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Data often comes as multiple data sets that are related to each other. When this happens, the data will be easier to analyze if you join the data sets into a single table. This tutorial will teach you several functions that join data sets together. These functions do something sophisticated: they match rows from one data set to corresponding rows in another data set, even if the rows appear in a different order. The functions are:

  • left_join(), right_join(), full_join(), and inner_join() - which augment a copy of one data frame with information from a second
  • semi_join() and anti_join() - which filter the contents of one data frame against the contents of a second
  • bind_rows(), bind_cols(), and set operations - which combine data sets in more simple ways

Each of these functions come in the dplyr package, not the tidyr package. You may wonder why we are learning about them in the Tidy Data primer. Joins are a useful component of data tidying; your data can hardly be tidy if observations are split across multiple data frames where they are listed in different orders.

This tutorial uses the core tidyverse packages, including dplyr, as well as the nycflights13 package. All of these packages have been pre-installed and pre-loaded for your convenience.

Click the Next Topic button to begin.

Mutating Joins

Which airlines have the largest arrival delays?

Flight delays are an unfortunate aspect of air travel. If you’ve flown more than a handful of times, you’ve probably experienced a delayed flight, which may make you wonder: is it possible to predict which flights will be delayed?

The flights data set in the nycflights13 package provides some relevant information. It contains details of every flight that departed from an airport that serves New York City in 2013. Let’s use it to explore which airlines have the largest flight delays.

## # A tibble: 336,776 x 19
##     year month   day dep_time sched_dep_time dep_delay arr_time sched_arr_time
##    <int> <int> <int>    <int>          <int>     <dbl>    <int>          <int>
##  1  2013     1     1      517            515         2      830            819
##  2  2013     1     1      533            529         4      850            830
##  3  2013     1     1      542            540         2      923            850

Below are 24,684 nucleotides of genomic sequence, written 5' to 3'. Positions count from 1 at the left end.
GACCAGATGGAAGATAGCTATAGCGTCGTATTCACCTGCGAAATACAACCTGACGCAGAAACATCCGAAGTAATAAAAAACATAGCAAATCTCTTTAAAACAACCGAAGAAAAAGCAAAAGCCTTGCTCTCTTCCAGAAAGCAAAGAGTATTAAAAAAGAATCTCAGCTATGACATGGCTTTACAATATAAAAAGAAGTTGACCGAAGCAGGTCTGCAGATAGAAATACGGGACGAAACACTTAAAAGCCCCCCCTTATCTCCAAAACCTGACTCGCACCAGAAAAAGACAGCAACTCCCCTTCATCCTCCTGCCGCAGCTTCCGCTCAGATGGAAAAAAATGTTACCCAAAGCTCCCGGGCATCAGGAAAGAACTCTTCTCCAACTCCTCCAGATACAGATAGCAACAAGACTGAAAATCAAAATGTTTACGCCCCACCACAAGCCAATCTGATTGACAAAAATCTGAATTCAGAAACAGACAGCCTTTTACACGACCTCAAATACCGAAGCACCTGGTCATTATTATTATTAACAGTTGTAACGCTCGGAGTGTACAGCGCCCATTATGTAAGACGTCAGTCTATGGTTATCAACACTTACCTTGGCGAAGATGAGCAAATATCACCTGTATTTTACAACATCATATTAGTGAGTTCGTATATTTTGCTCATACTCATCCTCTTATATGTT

##  4  2013     1     1      544            545        -1     1004           1022
##  5  2013     1     1      554            600        -6      812            837
##  6  2013     1     1      554            558        -4      740            728
##  7  2013     1     1      555            600        -5      913            854
##  8  2013     1     1      557            600        -3      709            723
##  9  2013     1     1      557            600        -3      838            846
## 10  2013     1     1      558            600        -2      753            745
## # … with 336,766 more rows, and 11 more variables: arr_delay <dbl>,
## #   carrier <chr>, flight <int>, tailnum <chr>, origin <chr>, dest <chr>,
## #   air_time <dbl>, distance <dbl>, hour <dbl>, minute <dbl>, time_hour <dttm>

Review - Which airlines have the largest arrival delays?

The carrier variable of flights uses a carrier code to identify which airline operated each flight. This gives us a strategy for comparing the average delay time by airline:

  1. Premeptively drop all of the rows that have an NA in arr_delay, which is the variable that records how delayed each flight was when it arrived at its destination (flights with a negative arr_delay arrived early).
  2. Group the data by carrier
  3. Calculate avg_delay: the average delay per carrier group
  4. Arrange the carrier groups in descending order according to their avg_delay scores. The carriers with the largest average delays will appear at the top of the list.

Use dplyr functions in the code chunk below to enact this strategy. Which airlines have the largest average delays?


Our results show that the carrier F9 had the worst record for delays in the New York City area in 2013. But unless you are an air traffic controller, you probably do not know which airline has the carrier code F9.

Luckily, the nycflights13 package comes with another data set, airlines, which matches the name of each airline to its carrier code.

## # A tibble: 16 x 2
##    carrier name                       
##    <chr>   <chr>                      
##  1 9E      Endeavor Air Inc.          
##  2 AA      American Airlines Inc.     
##  3 AS      Alaska Airlines Inc.       
##  4 B6      JetBlue Airways            
##  5 DL      Delta Air Lines Inc.       
##  6 EV      ExpressJet Airlines Inc.   
##  7 F9      Frontier Airlines Inc.     
##  8 FL      AirTran Airways Corporation
##  9 HA      Hawaiian Airlines Inc.     
## 10 MQ      Envoy Air                  
## 11 OO      SkyWest Airlines Inc.      
## 12 UA      United Air Lines Inc.      
## 13 US      US Airways Inc.            
## 14 VX      Virgin America             
## 15 WN      Southwest Airlines Co.     
## 16 YV      Mesa Airlines Inc.

A join

While you could look up F9 manually in airlines, and then repeat that process for every other code, the task would not be enjoyable. Your boss or your client will probably not be as willing as you to do it.

A better solution would be to join the airlines data set to your results programatically. In other words, to instruct R to add the name that is associated with each carrier code in airlines to the row that is associated with each carrier code in your results.

This is easy to do with one of dplyr’s four join functions: left_join(), right_join(), full_join(), and inner_join(). Each performs a variation of the basic task above.

Toy data

The easiest way to learn how join functions work is visually. To this end, I’ve created some small toy data sets that we can visualize in their entirety: band and instrument, which look like this: